Over the last 11 years, the Open Society Institute-Baltimore has worked hand-in-hand with the city to build a comprehensive public drug addiction treatment system. Since opening our doors in 1998, we knew that addiction treatment had to be one of our chief concerns if we were to help revitalize Baltimore and improve the health and stability of our most vulnerable families. We have invested over $10 million in the Baltimore treatment system and launched a national project to Close the Addiction Treatment Gap based on Baltimore’s successful efforts to make treatment more accessible.
Imagine our frustration and consternation at the current situation—following five years of patient discussions and public education—in which the Baltimore City Council has not yet approved a zoning change to remove illegal barriers to sitting licensed residential facilities for people recovering from drug addiction, among others. Federal law is clear that the current Baltimore zoning regulations violate the Fair Housing Act and the Americans with Disabilities Act—so clear, in fact, that the U.S. Department of Justice has officially notified Baltimore that it will sue the city if it does not amend zoning laws that illegally allow community residents, through their City Council representatives, to veto licensed residential facilities.
City Council members have a choice to make. It is clear that the Department of Justice will win the litigation it plans to bring against the city. If they act quickly, City Council members still have time to step up, change the illegal zoning provision, and save the city from squandering valuable public resources in unnecessary litigation costs. Moreover, by removing barriers to the availability of licensed residential facilities, the City Council will directly help people in recovery to stay in recovery, thereby protecting the city’s investment in their treatment and opening up treatment slots to new Baltimore patients.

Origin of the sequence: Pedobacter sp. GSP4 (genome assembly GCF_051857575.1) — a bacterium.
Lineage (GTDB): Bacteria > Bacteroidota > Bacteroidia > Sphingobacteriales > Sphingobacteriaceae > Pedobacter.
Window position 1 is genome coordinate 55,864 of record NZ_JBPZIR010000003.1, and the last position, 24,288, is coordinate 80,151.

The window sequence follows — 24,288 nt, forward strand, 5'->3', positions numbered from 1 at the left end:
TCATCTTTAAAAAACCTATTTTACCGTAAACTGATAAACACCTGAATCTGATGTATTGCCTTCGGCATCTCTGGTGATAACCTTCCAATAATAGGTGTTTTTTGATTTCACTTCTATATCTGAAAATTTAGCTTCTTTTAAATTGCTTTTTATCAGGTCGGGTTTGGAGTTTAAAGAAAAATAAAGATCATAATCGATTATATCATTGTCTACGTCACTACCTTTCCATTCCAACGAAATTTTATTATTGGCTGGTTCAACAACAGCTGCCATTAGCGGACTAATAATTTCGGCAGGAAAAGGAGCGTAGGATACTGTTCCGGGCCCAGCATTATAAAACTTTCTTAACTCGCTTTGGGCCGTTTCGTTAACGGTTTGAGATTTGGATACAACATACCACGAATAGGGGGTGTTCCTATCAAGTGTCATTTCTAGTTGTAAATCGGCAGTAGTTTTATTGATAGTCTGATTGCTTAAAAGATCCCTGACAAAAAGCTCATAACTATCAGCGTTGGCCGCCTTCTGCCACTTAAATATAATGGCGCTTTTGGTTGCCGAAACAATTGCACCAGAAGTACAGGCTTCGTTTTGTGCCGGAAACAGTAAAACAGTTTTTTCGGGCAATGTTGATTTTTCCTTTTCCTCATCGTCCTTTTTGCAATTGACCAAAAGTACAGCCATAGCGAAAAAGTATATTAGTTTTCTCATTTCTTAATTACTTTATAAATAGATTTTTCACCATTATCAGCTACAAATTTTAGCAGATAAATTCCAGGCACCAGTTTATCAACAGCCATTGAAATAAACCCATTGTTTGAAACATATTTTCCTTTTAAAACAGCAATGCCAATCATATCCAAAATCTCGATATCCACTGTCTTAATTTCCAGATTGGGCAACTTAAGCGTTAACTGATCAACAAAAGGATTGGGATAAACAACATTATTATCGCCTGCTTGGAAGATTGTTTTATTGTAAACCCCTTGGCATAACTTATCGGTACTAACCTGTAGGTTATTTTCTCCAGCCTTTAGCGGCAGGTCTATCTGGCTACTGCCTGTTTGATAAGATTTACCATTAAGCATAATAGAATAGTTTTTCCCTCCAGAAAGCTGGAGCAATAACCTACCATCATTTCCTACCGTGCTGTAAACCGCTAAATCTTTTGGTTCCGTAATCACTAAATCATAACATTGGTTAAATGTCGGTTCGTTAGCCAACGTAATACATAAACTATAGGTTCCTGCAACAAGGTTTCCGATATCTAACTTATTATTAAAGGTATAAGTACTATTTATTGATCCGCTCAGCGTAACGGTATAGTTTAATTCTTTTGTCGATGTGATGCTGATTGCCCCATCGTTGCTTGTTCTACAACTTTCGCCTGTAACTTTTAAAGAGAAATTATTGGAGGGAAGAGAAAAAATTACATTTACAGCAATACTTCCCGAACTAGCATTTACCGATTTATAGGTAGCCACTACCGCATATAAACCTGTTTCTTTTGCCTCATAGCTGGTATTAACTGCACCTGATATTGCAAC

In providing this leadership, City Council members should also provide community members with clear information that the zoning change would be limited to state licensed residential programs as well as about existing procedures to address problematic non-licensed housing, which fall outside the scope of the proposed zoning regulation. Council members should also point out that helping drug-dependent people to access residential treatment and recovery facilities is key to their economic and social stability, which will help the entire city move toward economic recovery.
In a city ostensibly dedicated to treating its huge addiction problem—and the health, workforce, foster care, crime and negative reputation it engenders—the City Council’s capitulation to misinformation and discrimination is hard to understand. And, unfortunately, it makes us wonder about the City’s commitment to a public-private partnership to build a strong addiction treatment and recovery system.